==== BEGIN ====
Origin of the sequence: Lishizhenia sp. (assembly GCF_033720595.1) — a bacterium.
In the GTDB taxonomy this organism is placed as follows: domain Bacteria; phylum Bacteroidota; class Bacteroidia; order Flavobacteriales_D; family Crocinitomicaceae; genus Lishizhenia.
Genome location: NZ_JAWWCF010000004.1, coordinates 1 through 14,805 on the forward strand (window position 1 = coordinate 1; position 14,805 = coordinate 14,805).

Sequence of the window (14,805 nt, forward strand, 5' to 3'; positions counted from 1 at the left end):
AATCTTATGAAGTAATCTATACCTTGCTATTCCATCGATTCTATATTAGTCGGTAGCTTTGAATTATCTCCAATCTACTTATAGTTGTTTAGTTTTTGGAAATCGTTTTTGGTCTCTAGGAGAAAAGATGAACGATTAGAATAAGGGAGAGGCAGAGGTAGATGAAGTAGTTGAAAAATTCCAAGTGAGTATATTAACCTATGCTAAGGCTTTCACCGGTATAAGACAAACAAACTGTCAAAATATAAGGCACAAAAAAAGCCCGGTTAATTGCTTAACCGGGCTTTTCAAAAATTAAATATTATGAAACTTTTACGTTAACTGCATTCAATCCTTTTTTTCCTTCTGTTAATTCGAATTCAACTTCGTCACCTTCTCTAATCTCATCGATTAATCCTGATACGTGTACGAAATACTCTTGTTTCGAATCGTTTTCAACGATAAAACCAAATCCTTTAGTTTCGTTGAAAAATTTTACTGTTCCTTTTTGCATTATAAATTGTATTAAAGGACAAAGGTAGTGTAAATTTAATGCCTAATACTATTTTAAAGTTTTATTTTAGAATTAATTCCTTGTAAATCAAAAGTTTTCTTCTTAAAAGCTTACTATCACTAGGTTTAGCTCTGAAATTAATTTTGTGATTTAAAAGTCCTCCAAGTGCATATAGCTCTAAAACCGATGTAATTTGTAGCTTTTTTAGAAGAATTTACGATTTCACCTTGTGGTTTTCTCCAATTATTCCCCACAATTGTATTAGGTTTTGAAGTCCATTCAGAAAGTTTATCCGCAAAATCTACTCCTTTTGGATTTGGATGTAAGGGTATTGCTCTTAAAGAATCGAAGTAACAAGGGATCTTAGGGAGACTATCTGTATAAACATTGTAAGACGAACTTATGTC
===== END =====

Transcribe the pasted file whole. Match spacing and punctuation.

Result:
Origin of the sequence: Lishizhenia sp. (assembly GCF_033720595.1) — a bacterium.
In the GTDB taxonomy this organism is placed as follows: domain Bacteria; phylum Bacteroidota; class Bacteroidia; order Flavobacteriales_D; family Crocinitomicaceae; genus Lishizhenia.
Genome location: NZ_JAWWCF010000004.1, coordinates 1 through 14,805 on the forward strand (window position 1 = coordinate 1; position 14,805 = coordinate 14,805).

Sequence of the window (14,805 nt, forward strand, 5' to 3'; positions counted from 1 at the left end):
AATCTTATGAAGTAATCTATACCTTGCTATTCCATCGATTCTATATTAGTCGGTAGCTTTGAATTATCTCCAATCTACTTATAGTTGTTTAGTTTTTGGAAATCGTTTTTGGTCTCTAGGAGAAAAGATGAACGATTAGAATAAGGGAGAGGCAGAGGTAGATGAAGTAGTTGAAAAATTCCAAGTGAGTATATTAACCTATGCTAAGGCTTTCACCGGTATAAGACAAACAAACTGTCAAAATATAAGGCACAAAAAAAGCCCGGTTAATTGCTTAACCGGGCTTTTCAAAAATTAAATATTATGAAACTTTTACGTTAACTGCATTCAATCCTTTTTTTCCTTCTGTTAATTCGAATTCAACTTCGTCACCTTCTCTAATCTCATCGATTAATCCTGATACGTGTACGAAATACTCTTGTTTCGAATCGTTTTCAACGATAAAACCAAATCCTTTAGTTTCGTTGAAAAATTTTACTGTTCCTTTTTGCATTATAAATTGTATTAAAGGACAAAGGTAGTGTAAATTTAATGCCTAATACTATTTTAAAGTTTTATTTTAGAATTAATTCCTTGTAAATCAAAAGTTTTCTTCTTAAAAGCTTACTATCACTAGGTTTAGCTCTGAAATTAATTTTGTGATTTAAAAGTCCTCCAAGTGCATATAGCTCTAAAACCGATGTAATTTGTAGCTTTTTTAGAAGAATTTACGATTTCACCTTGTGGTTTTCTCCAATTATTCCCCACAATTGTATTAGGTTTTGAAGTCCATTCAGAAAGTTTATCCGCAAAATCTACTCCTTTTGGATTTGGATGTAAGGGTATTGCTCTTAAAGAATCGAAGTAACAAGGGATCTTAGGGAGACTATCTGTATAAACATTGTAAGACGAACTTATGTC